When writers get together they often form hierarchies, set up gatekeepers and, not unusually, establish journals or competitions as a way of settling their differences. Or festivals. Which makes them sound remarkably like Kenneth Grahame’s Rat. We might dream about reconfiguring the narratives of the world, but really we’d rather have hyper-organised picnics – with admission fees. And no you can’t share my sandwiches. I copied them from a recipe by Arthur Quiller-Couch and they’re special. So get your own, you greedy ink-stained amateur. And remember not to use adverbs when you speak to me.
As I say an Edwardian aesthetic isn’t really my thing. What Quiller-Couch seemed to be arguing for was a masculine simplicity, the simplicity of the smoking room after dinner, something neat and spare with nothing left over, like a parquet floor. Ornamentation, I’m guessing, was regarded as feminine, decadent (‘Persian’) without the clean lines so pleasing to the masculine eye. It’s curious that Quiller-Couch used the noun ‘darlings’ a term then reserved for those masculine possessions: wives and children. England was at that time also host to a group of newly famous darlings, Wendy Darling and her two brothers Michael and Peter, in JM Barrie’s children’s story Peter Pan first published in 1911 after the earlier success of Barrie’s play. It was re-printed in a popular new edition in 1915, the year before the publication of Quiller-Couch’s lectures.
For writers to endorse the process of rewriting prose as an act of ruthless violence is extremely odd. It’s as though when one writer gives another their work to read, the knife comes out, which is a very strange response to a gift. I’ve been thinking that perhaps writers just don’t know how to listen to each other. It’s probably a difficult skill for people who prefer to spend their time talking to themselves, having omnipotent fantasies and mercilessly putting their darlings to death. Perhaps it’s worth asking what kinds of listening writers could discover if they tried. Special super-sensitive writers’ ears would not be required to do this either. Jacques Lacan criticised those psychotherapists who advocated for the cultivation of a ‘third ear’ in clinical practice. What’s the point of a third ear, said Lacan, when the two ears we have are already too many? Maybe, he said, we just need to become less deaf with the ears we already have.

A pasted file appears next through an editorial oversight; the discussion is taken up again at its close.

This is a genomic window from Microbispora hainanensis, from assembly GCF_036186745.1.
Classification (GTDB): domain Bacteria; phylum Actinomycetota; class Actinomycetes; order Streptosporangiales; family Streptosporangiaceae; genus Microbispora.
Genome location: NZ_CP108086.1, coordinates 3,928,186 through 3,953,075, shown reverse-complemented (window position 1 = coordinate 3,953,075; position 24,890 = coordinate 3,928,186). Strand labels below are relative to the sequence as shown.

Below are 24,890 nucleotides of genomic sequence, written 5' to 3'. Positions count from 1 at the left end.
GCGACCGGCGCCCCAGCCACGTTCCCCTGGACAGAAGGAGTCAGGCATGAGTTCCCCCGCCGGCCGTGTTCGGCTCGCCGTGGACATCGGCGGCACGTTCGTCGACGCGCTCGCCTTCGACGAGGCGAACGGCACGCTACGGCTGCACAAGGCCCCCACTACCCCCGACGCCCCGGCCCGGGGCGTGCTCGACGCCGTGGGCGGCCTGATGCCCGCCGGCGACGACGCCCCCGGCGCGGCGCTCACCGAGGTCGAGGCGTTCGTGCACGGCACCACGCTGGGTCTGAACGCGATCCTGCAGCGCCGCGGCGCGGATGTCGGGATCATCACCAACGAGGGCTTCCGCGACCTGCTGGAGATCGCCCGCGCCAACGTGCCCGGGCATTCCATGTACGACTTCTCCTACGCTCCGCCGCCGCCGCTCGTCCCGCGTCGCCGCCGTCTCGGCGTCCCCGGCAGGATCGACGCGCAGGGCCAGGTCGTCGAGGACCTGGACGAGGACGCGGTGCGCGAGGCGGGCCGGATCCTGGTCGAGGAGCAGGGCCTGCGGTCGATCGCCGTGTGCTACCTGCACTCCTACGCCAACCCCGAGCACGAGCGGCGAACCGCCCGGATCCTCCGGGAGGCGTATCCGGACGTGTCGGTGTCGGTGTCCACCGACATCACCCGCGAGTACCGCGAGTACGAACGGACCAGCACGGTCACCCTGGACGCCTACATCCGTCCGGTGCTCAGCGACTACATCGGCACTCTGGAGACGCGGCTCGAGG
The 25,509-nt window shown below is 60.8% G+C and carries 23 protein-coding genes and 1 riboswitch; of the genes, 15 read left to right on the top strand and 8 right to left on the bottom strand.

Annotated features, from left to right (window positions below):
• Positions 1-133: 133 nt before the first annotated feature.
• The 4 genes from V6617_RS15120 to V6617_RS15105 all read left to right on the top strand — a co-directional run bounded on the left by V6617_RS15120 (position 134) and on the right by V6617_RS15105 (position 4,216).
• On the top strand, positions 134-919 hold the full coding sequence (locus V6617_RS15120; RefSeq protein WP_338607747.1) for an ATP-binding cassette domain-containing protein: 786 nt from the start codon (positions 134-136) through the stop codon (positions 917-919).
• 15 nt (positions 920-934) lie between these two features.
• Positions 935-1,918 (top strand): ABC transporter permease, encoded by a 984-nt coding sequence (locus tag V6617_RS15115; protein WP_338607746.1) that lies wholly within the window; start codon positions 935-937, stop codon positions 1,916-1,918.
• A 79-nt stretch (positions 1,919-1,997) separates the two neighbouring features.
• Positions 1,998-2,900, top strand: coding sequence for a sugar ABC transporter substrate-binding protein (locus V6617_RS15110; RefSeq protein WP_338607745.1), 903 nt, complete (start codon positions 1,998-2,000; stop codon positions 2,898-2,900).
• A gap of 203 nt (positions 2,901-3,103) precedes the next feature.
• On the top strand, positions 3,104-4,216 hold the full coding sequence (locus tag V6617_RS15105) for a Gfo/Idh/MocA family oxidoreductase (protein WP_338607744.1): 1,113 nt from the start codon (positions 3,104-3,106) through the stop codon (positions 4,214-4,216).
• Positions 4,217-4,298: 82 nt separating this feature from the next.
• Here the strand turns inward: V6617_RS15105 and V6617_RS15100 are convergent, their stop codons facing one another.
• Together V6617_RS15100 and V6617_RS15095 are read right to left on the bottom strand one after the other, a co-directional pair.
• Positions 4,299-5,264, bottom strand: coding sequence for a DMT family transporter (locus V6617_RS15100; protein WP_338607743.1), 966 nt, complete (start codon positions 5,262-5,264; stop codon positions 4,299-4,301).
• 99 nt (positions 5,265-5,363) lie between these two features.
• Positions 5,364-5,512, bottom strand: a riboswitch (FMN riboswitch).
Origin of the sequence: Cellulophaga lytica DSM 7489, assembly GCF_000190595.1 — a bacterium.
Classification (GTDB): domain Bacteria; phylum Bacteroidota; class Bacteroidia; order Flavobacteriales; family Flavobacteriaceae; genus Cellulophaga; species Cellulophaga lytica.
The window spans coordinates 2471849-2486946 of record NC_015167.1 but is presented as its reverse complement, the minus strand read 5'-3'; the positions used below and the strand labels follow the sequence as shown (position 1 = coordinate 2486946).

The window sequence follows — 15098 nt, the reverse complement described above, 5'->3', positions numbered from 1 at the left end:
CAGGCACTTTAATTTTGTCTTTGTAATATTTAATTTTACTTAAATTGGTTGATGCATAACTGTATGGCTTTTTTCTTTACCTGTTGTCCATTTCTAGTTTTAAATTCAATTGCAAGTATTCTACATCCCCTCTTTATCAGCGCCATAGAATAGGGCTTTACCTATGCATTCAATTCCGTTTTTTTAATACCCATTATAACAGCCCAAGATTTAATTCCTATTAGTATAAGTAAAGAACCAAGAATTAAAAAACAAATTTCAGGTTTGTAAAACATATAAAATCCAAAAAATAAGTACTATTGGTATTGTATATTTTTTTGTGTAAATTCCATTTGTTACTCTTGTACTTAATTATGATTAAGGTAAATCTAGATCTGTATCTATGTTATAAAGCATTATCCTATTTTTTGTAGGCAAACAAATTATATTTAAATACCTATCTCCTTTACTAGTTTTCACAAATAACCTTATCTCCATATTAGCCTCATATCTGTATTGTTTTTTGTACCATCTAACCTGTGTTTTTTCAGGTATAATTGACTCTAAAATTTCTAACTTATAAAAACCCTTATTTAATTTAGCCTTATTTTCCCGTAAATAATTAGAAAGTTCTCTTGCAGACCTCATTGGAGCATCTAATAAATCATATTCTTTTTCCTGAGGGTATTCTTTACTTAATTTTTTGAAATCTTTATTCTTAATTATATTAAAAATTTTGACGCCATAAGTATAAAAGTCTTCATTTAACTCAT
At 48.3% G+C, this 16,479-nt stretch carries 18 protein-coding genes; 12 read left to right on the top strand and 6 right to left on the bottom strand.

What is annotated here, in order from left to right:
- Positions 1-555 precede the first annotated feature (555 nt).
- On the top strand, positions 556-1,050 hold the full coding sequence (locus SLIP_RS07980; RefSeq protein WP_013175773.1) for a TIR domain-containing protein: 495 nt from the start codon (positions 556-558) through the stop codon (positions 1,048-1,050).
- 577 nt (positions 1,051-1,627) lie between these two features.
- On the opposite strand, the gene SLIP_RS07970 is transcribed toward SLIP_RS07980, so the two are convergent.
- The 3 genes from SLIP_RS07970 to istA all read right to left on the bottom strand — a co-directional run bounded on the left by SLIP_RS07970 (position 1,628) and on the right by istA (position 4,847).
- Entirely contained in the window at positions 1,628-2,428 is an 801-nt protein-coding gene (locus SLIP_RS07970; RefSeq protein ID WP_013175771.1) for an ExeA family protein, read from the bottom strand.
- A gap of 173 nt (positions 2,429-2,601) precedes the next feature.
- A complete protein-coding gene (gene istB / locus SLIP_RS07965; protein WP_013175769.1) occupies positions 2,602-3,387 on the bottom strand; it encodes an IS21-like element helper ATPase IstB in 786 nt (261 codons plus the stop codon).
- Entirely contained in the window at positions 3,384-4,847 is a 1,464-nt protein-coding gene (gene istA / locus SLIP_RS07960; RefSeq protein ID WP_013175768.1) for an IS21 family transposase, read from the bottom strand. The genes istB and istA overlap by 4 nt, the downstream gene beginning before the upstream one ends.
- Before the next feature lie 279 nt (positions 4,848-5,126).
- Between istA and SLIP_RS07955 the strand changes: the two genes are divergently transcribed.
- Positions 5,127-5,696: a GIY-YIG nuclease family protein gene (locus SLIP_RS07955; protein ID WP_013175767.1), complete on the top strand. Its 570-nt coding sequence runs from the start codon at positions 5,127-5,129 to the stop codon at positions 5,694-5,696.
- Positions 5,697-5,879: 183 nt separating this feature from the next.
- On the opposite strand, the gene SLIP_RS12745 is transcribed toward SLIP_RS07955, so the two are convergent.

Listening isn’t an act of intrusion. Nothing needs to be killed. Listening isn’t a search and destroy mission or a way of practising our literary topiary skills. What listening has the potential to be is a structural openness to the other, as we try to hear what is already there, not what we want to be there. It’s kind of dangerous, too. After all, if we let others speak with their own words – instead of with ours – who knows what they might come out with. Most likely it will be something we don’t want to hear, but critical to their way of being, something dear to them – a darling in fact. Listening to prose has nothing to do with what some writers think of as the craft or the wordsmithing. That can come later. It’s not brain surgery. It’s more like mucking about in the sandpit. Listening requires antenna, not knives.